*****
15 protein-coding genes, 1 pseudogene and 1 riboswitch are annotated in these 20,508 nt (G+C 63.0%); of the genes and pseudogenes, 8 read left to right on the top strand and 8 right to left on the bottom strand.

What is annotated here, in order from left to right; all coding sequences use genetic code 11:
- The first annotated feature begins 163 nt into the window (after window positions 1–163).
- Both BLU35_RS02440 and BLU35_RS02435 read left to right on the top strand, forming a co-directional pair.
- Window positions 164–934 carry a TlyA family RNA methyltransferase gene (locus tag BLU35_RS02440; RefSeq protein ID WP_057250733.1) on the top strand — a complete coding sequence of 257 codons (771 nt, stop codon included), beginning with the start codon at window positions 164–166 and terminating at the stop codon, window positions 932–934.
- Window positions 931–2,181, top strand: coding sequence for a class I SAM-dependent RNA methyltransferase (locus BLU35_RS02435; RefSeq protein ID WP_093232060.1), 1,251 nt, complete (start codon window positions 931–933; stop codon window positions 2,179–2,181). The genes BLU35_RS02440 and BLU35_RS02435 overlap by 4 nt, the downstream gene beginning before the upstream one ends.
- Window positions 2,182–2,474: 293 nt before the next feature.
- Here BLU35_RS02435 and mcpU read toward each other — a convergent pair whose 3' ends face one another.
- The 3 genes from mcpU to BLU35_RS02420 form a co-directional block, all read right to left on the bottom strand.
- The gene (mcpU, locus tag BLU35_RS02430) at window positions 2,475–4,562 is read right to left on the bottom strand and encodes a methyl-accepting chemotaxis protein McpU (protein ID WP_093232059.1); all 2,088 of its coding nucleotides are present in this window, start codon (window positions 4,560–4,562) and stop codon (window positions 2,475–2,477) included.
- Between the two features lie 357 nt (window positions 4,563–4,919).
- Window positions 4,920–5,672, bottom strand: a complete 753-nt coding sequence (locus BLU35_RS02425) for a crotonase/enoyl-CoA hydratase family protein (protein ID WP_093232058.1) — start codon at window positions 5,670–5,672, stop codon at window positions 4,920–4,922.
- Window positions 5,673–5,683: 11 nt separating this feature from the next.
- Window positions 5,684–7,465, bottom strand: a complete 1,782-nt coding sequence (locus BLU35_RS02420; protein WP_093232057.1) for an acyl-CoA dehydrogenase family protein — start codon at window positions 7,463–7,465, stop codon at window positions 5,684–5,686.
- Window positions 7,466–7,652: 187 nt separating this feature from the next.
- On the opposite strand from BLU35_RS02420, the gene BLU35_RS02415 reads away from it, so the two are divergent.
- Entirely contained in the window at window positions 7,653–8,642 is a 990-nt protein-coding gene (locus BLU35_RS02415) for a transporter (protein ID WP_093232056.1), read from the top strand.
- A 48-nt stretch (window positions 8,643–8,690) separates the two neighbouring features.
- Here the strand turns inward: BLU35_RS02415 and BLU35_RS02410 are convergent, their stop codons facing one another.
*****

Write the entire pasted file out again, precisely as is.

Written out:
15 protein-coding genes, 1 pseudogene and 1 riboswitch are annotated in these 20,508 nt (G+C 63.0%); of the genes and pseudogenes, 8 read left to right on the top strand and 8 right to left on the bottom strand.

What is annotated here, in order from left to right; all coding sequences use genetic code 11:
- The first annotated feature begins 163 nt into the window (after window positions 1–163).
- Both BLU35_RS02440 and BLU35_RS02435 read left to right on the top strand, forming a co-directional pair.
- Window positions 164–934 carry a TlyA family RNA methyltransferase gene (locus tag BLU35_RS02440; RefSeq protein ID WP_057250733.1) on the top strand — a complete coding sequence of 257 codons (771 nt, stop codon included), beginning with the start codon at window positions 164–166 and terminating at the stop codon, window positions 932–934.
- Window positions 931–2,181, top strand: coding sequence for a class I SAM-dependent RNA methyltransferase (locus BLU35_RS02435; RefSeq protein ID WP_093232060.1), 1,251 nt, complete (start codon window positions 931–933; stop codon window positions 2,179–2,181). The genes BLU35_RS02440 and BLU35_RS02435 overlap by 4 nt, the downstream gene beginning before the upstream one ends.
- Window positions 2,182–2,474: 293 nt before the next feature.
- Here BLU35_RS02435 and mcpU read toward each other — a convergent pair whose 3' ends face one another.
- The 3 genes from mcpU to BLU35_RS02420 form a co-directional block, all read right to left on the bottom strand.
- The gene (mcpU, locus tag BLU35_RS02430) at window positions 2,475–4,562 is read right to left on the bottom strand and encodes a methyl-accepting chemotaxis protein McpU (protein ID WP_093232059.1); all 2,088 of its coding nucleotides are present in this window, start codon (window positions 4,560–4,562) and stop codon (window positions 2,475–2,477) included.
- Between the two features lie 357 nt (window positions 4,563–4,919).
- Window positions 4,920–5,672, bottom strand: a complete 753-nt coding sequence (locus BLU35_RS02425) for a crotonase/enoyl-CoA hydratase family protein (protein ID WP_093232058.1) — start codon at window positions 5,670–5,672, stop codon at window positions 4,920–4,922.
- Window positions 5,673–5,683: 11 nt separating this feature from the next.
- Window positions 5,684–7,465, bottom strand: a complete 1,782-nt coding sequence (locus BLU35_RS02420; protein WP_093232057.1) for an acyl-CoA dehydrogenase family protein — start codon at window positions 7,463–7,465, stop codon at window positions 5,684–5,686.
- Window positions 7,466–7,652: 187 nt separating this feature from the next.
- On the opposite strand from BLU35_RS02420, the gene BLU35_RS02415 reads away from it, so the two are divergent.
- Entirely contained in the window at window positions 7,653–8,642 is a 990-nt protein-coding gene (locus BLU35_RS02415) for a transporter (protein ID WP_093232056.1), read from the top strand.
- A 48-nt stretch (window positions 8,643–8,690) separates the two neighbouring features.
- Here the strand turns inward: BLU35_RS02415 and BLU35_RS02410 are convergent, their stop codons facing one another.